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New club created for business side of technology

A photo of a zoom call featuring students of the club Techie.
Gabriela Mucha and Jadrian Tan created Techie after they saw a need at USC for a club that combined business and technology career paths and wanted to create a space where those passions were supported. (Photo courtesy of Techie)

After transferring to USC from Santa Monica College last semester, Gabriela Mucha and Jadrian Tan noticed that, while USC offered many competitive business clubs, there was no club for students who aspired to work for the business side of the technology industry. 

To remedy this problem, Mucha, a junior majoring in business administration, and Tan, a sophomore majoring in business administration and computer science, created Techie, a networking organization for students who wanted to know of the opportunities of going into the technology industry without having to code. The organization, which launched this spring, has around 30 members from a variety of majors and hosts professional development workshops, guest speakers and social events. 

“The idea first started at the beginning of the fall semester, when I was going through the recruitment process, and I’ve had some interviews with big tech companies,” Mucha said. “I’ve noticed that there’s no club at USC that has resources for people who want to go into tech.” 

Techie’s goal is to create a supportive community of like-minded people, regardless of differences in year or major, Mucha said. While joining the club did require an application, Mucha said everyone who applied was accepted. 

The application was a way to show members’ dedication and effort to join the club and to ensure that people would be excited to come to meetings, Isabel Gonzalez, Techie’s director of marketing said.

Gonzalez, a junior majoring in communication, initially learned about the club through a Facebook group for USC transfer students. Since Gonzalez grew up in Silicon Valley, she was surrounded by the tech community and has decided she wants to go into that field. She thought Techie was an opportunity for her to professionally grow, so she reached out to Mucha personally, and from there, the e-board was formed. 

“Since it was going to be targeted at the intersection of business and technology, and that’s the career that I’m pursuing, the club was perfect,” Gonzalez said. “I wanted to help along with the process of starting the club up.” 

As a new organization this semester, Mucha said that there are benefits and challenges to starting a club during the coronavirus pandemic.

“It’s definitely challenging to start a club during [the coronavirus] when we had no way of reaching out to people other than basically social media,” Mucha said. “Our entire marketing campaign was Instagram and hoping that people will see. But it also gives a good opportunity it just wouldn’t be possible to have that many guest speaker events if it wasn’t for [the coronavirus]. Being on Zoom definitely helps with things like this.”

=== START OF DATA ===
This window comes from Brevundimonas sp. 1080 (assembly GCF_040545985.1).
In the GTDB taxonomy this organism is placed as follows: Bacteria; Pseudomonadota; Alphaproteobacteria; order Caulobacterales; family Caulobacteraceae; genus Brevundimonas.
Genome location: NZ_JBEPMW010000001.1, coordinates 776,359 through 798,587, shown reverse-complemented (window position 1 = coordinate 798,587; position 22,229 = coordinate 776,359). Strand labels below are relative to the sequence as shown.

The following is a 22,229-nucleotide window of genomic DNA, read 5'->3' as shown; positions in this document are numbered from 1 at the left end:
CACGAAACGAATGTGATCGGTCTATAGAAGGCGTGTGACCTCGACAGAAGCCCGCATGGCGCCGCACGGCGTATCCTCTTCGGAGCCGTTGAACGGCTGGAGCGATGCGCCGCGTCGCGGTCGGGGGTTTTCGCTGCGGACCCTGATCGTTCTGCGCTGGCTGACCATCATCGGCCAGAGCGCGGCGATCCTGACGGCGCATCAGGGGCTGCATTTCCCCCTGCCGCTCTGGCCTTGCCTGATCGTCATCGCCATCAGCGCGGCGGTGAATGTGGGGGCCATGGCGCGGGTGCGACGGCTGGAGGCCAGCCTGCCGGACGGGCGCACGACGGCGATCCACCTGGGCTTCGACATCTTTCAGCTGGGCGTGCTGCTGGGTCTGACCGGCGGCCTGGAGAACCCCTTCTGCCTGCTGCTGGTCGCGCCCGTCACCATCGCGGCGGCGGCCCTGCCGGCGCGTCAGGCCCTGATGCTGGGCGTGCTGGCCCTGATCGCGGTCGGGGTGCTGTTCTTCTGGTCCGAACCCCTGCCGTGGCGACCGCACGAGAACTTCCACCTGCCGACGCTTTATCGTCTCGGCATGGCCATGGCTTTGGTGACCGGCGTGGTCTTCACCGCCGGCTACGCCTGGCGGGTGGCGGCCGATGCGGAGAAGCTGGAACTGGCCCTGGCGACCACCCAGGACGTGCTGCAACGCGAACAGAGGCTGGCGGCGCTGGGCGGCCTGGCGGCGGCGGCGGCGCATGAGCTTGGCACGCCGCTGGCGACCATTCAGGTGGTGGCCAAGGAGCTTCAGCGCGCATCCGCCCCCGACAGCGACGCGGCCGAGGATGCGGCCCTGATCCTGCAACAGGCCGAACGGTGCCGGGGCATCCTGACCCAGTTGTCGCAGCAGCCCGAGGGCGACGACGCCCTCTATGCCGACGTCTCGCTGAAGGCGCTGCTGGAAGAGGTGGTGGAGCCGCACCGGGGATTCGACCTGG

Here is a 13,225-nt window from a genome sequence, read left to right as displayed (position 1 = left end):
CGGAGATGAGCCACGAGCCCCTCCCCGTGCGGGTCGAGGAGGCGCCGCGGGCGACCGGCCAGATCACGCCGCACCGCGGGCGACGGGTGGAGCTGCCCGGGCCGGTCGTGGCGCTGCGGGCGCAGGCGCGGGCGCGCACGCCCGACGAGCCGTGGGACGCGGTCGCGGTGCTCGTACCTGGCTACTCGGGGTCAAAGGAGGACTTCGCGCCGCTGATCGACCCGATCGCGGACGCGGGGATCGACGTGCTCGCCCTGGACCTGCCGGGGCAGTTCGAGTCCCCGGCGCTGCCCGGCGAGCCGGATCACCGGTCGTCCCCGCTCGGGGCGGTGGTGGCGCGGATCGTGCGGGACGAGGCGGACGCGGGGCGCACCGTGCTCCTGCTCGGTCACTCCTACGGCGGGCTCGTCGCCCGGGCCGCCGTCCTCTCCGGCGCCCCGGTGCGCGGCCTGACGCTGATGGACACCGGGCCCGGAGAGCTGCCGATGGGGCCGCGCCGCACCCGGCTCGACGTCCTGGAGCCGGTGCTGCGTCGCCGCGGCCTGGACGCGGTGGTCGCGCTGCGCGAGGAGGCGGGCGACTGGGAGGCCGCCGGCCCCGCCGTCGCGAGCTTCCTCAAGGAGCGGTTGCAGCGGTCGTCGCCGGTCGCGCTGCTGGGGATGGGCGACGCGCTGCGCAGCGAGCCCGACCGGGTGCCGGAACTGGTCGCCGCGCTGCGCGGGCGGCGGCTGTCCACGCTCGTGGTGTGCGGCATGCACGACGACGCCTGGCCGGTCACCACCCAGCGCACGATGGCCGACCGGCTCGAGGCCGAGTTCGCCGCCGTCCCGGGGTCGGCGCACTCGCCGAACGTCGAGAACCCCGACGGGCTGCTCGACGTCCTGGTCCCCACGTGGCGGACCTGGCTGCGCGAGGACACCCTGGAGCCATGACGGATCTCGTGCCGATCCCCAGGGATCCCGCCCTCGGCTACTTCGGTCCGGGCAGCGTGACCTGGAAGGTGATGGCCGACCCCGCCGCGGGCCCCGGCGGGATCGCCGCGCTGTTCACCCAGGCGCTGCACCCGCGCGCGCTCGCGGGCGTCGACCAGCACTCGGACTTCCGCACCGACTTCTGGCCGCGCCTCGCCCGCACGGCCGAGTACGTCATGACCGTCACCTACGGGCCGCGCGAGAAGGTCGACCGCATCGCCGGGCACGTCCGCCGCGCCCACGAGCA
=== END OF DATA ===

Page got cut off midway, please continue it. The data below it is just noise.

Kathleen Kwon, a sophomore majoring in business administration, said she heard about Techie through a Reddit post. 

“Since this is my first semester at USC, it has been very intimidating to find the right environment for me,” Kwon said. “Seeing how the e-board members of Techie were talking about [how] they want to be inclusive, they want to provide a safe space for the business students, for any USC students, it was very encouraging.” 

Techie is still attempting to grow, Gonzalez said, and is in the process of receiving more funds from USC, building their presence on social media platforms and creating a LinkedIn for their organization. The organization uses LinkedIn to find professionals to speak at Techie’s events, and are scheduled to have a recruiter from Twitter and an Xbox employee. 

The organization also shares opportunities and internships with one another, Gonzalez said. The e-board continuously lets one another know of internships, or programs going on outside of the organization. Currently, Mucha, Gonzalez, Tan and Aung Si, a junior majoring in business administration who is not in Techie, are participating in a USC Boeing Business Case Competition that Mucha found, where they create ideas and come up with a solution on how Boeing can become more sustainable. 

“I definitely don’t think we would have had that opportunity if we didn’t get all connected through Techie,” Gonzalez said. 

Despite the challenges Techie faced and their start in a virtual environment, Gonzalez said the organization is thankful for the support and interest they’ve received and are excited for their continual growth.

“We’re very grateful that certain people showed interest in the organization,” Gonzalez said. “I’m definitely looking forward to more opportunities like [the case competition] where Techie members can branch out and work in groups and in teams with people that they know from Techie outside [of the organization].”